Western and Chinese medicineShanghai guide Zhou Yan: People can choose the western or the Chinese hospital. All doctor’s offices are in the hospital; there are no private clinics. Doctors train for seven to eight years. They are paid by the government and get a commission on how much medication they sell. “Everyone wants to be a doctor.” EB. Which do people prefer? ZY. Most people prefer Chinese medicine because it can cure your disease instead of just fixing your symptoms.EB. Which do you prefer? ZY. I prefer Chinese medicine. Of course I prefer no doctors at all. I prefer drinking more water to taking a pill. Xian guide CathyBecause of the stresses of my job, when I get sick I prefer Western medicine because it is faster. In the off-season, I prefer Chinese medicine because it gets to the cause. Even though it is slower than western medicine, it is better because it goes to the root. My mother prefers Chinese medicine.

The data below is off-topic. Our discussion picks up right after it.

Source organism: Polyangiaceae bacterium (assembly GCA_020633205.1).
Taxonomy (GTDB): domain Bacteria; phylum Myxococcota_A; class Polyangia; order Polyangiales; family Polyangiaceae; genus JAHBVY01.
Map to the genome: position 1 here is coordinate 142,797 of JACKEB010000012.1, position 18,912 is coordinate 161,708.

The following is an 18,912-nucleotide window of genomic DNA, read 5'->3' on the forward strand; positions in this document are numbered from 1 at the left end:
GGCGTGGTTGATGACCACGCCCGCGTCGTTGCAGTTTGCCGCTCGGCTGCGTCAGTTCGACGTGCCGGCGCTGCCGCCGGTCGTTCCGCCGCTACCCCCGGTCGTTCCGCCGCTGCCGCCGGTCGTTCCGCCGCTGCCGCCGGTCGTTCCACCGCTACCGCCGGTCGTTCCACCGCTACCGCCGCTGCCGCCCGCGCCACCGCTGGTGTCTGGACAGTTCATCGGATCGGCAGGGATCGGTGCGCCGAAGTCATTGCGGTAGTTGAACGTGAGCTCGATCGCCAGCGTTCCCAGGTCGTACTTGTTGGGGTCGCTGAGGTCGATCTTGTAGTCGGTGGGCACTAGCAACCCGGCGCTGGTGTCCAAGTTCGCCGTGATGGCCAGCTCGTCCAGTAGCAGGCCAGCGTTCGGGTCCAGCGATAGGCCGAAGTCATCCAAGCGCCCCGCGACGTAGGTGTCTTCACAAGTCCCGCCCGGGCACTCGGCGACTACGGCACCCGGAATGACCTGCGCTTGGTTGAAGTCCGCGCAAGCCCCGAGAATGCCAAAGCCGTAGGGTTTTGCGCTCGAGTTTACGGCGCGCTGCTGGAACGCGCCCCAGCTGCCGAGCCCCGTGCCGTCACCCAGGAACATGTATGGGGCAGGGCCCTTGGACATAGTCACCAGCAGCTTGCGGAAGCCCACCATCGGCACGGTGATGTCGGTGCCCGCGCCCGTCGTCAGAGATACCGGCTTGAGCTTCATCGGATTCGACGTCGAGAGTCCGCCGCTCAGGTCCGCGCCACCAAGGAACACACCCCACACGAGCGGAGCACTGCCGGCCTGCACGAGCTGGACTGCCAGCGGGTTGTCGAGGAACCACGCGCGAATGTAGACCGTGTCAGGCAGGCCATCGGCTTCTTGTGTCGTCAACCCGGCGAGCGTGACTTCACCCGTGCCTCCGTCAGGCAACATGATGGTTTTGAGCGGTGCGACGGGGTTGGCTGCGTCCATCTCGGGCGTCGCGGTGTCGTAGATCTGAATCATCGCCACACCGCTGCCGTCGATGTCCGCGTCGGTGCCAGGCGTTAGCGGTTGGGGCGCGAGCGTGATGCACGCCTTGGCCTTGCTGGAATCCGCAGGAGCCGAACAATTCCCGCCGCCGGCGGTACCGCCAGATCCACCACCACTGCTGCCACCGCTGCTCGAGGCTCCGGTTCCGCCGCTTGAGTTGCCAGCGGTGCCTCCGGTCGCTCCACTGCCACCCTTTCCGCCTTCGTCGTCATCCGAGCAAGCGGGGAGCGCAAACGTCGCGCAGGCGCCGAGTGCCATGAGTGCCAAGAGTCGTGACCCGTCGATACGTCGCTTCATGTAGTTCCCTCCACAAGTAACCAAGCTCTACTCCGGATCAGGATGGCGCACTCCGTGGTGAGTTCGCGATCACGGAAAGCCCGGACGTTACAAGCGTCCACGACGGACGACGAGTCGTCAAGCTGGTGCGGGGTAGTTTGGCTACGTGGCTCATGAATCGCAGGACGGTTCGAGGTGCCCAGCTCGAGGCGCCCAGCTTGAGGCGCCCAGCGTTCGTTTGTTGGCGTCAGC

College lifeIn the afternoons on campus our younger students often played basketball on the outdoor courts. Sometimes the Chinese students gathered to watch, laugh, and take photos—because boys and girls were playing together. Lisa our tai chi teacher told us that some girls play basketball, but not so many, and never with boys. “Boys are strong!” She herself plays basketball, and in fact her major at the Beijing Sports Academy is basketball. She will be a physical education teacher. She comes from the very south of China, near Vietnam. It takes her 40 hours on the train to go home. I asked our language teacher Dan Dan if students who graduate have to find their own jobs. She said that ten or twenty years ago, there were few college graduates and the government would give them jobs. Now there are many college graduates, and they need to find their own jobs. There is a national college entrance exam that all high school seniors take, and then the better schools also have their own examinations. The school we stayed at, the Central Academy of Fine Arts, is very expensive, costing the equivalent of $40,000 per year tuition. The regular student dorms house six people per room in bunk beds, and they have to use communal showers in another building to bathe. We in the international dorms have the luxury of double rooms (I paid extra for a single) and individual bathrooms (with western toilets).